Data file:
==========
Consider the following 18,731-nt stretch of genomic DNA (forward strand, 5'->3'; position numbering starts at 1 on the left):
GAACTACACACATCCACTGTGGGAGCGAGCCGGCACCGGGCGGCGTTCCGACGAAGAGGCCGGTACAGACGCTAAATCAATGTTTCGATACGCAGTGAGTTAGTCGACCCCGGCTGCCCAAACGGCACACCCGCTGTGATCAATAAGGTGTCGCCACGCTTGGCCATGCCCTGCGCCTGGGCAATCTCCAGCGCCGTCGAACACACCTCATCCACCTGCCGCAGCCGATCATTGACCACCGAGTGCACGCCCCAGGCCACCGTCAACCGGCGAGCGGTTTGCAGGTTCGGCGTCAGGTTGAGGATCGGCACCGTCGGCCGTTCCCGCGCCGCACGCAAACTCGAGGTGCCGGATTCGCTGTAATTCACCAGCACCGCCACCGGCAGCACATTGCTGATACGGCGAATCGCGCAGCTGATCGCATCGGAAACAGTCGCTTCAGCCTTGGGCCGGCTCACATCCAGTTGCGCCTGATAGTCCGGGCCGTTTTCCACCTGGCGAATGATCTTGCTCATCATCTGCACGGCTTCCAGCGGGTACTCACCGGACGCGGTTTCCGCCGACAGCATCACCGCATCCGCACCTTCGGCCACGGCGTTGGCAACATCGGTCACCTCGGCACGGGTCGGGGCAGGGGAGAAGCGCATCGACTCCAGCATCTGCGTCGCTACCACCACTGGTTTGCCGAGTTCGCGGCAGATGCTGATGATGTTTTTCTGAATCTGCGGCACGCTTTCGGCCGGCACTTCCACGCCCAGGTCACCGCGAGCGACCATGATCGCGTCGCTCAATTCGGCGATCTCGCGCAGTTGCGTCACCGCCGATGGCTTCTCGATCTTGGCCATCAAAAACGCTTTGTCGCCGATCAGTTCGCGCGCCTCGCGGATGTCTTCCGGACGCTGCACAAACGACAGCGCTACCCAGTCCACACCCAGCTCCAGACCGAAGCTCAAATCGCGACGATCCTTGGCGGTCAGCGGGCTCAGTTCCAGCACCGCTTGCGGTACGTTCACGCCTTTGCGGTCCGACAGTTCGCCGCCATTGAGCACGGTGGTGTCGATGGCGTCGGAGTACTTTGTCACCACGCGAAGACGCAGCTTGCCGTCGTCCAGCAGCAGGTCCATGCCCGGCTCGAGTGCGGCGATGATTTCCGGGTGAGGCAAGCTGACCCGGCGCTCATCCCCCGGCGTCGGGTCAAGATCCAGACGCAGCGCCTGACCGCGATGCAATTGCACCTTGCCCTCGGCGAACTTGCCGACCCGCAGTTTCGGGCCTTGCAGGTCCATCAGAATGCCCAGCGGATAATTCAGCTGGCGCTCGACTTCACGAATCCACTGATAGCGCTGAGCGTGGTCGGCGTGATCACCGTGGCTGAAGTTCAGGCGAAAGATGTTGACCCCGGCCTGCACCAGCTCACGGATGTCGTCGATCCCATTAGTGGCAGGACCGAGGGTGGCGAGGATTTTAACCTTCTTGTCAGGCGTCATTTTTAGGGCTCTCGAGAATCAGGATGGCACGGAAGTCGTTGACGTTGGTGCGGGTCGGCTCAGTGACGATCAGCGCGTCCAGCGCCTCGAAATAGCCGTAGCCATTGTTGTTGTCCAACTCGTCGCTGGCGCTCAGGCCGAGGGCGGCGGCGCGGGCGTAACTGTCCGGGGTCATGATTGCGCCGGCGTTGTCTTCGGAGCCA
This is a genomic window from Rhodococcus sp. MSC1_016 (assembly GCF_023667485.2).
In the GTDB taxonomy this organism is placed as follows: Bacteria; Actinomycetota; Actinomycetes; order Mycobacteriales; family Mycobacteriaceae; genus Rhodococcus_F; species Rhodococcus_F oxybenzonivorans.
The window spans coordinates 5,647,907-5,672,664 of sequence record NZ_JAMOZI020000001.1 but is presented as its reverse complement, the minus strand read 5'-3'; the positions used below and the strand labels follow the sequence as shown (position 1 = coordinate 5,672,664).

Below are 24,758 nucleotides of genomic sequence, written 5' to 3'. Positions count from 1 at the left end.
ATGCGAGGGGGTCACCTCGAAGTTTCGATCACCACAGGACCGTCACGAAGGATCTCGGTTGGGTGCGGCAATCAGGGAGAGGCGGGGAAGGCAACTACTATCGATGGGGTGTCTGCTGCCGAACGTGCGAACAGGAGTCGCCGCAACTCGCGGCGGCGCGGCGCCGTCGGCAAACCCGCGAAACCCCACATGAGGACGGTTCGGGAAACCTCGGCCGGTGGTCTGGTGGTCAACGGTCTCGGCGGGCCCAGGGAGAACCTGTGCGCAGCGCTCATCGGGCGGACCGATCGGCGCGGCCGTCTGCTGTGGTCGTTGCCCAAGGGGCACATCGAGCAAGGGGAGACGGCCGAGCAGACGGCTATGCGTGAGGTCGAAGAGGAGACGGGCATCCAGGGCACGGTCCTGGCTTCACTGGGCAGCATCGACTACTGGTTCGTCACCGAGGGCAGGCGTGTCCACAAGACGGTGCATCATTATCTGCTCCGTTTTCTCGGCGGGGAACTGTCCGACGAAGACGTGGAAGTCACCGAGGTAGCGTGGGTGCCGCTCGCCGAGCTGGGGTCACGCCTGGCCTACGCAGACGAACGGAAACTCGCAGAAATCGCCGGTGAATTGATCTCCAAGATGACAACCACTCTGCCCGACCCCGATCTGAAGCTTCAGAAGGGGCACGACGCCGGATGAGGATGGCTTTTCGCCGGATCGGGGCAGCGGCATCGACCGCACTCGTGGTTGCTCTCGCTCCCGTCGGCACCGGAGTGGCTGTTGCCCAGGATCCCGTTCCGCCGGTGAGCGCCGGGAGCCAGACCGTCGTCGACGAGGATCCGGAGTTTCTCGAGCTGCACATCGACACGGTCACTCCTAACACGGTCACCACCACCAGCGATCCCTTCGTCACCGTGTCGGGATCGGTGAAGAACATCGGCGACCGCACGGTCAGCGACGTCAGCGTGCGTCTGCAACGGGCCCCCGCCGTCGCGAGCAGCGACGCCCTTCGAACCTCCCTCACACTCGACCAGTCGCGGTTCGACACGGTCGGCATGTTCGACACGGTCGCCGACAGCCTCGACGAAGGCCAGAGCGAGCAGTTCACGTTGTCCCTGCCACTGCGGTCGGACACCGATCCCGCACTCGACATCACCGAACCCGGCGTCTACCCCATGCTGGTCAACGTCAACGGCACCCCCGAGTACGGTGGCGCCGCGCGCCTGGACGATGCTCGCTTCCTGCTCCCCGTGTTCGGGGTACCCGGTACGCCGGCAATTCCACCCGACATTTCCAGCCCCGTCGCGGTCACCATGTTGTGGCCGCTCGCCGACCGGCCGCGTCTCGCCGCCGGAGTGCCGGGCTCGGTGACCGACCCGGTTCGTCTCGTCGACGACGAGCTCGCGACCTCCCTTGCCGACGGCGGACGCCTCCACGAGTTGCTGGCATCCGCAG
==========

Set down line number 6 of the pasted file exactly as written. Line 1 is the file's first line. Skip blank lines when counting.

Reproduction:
Below are 24,758 nucleotides of genomic sequence, written 5' to 3'. Positions count from 1 at the left end.